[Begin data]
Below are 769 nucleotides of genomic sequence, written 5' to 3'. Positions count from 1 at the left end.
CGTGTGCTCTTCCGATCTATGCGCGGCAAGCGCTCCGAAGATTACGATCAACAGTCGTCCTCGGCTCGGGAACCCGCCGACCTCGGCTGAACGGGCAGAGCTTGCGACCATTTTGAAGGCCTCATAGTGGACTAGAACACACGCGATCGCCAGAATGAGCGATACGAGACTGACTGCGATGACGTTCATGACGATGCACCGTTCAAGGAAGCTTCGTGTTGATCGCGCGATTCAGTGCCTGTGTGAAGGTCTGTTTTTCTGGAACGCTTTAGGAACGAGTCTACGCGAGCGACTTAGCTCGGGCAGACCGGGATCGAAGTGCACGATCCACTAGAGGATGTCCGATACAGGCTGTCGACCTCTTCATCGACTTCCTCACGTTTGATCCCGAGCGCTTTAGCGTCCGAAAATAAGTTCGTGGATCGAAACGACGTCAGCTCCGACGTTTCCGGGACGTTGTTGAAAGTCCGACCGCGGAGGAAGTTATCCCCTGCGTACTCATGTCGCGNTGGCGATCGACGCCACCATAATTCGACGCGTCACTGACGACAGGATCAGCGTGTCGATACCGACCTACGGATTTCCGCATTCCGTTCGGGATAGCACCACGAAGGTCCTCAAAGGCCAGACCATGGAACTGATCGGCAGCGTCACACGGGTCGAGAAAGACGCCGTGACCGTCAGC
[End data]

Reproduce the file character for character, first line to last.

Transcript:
Below are 769 nucleotides of genomic sequence, written 5' to 3'. Positions count from 1 at the left end.
CGTGTGCTCTTCCGATCTATGCGCGGCAAGCGCTCCGAAGATTACGATCAACAGTCGTCCTCGGCTCGGGAACCCGCCGACCTCGGCTGAACGGGCAGAGCTTGCGACCATTTTGAAGGCCTCATAGTGGACTAGAACACACGCGATCGCCAGAATGAGCGATACGAGACTGACTGCGATGACGTTCATGACGATGCACCGTTCAAGGAAGCTTCGTGTTGATCGCGCGATTCAGTGCCTGTGTGAAGGTCTGTTTTTCTGGAACGCTTTAGGAACGAGTCTACGCGAGCGACTTAGCTCGGGCAGACCGGGATCGAAGTGCACGATCCACTAGAGGATGTCCGATACAGGCTGTCGACCTCTTCATCGACTTCCTCACGTTTGATCCCGAGCGCTTTAGCGTCCGAAAATAAGTTCGTGGATCGAAACGACGTCAGCTCCGACGTTTCCGGGACGTTGTTGAAAGTCCGACCGCGGAGGAAGTTATCCCCTGCGTACTCATGTCGCGNTGGCGATCGACGCCACCATAATTCGACGCGTCACTGACGACAGGATCAGCGTGTCGATACCGACCTACGGATTTCCGCATTCCGTTCGGGATAGCACCACGAAGGTCCTCAAAGGCCAGACCATGGAACTGATCGGCAGCGTCACACGGGTCGAGAAAGACGCCGTGACCGTCAGC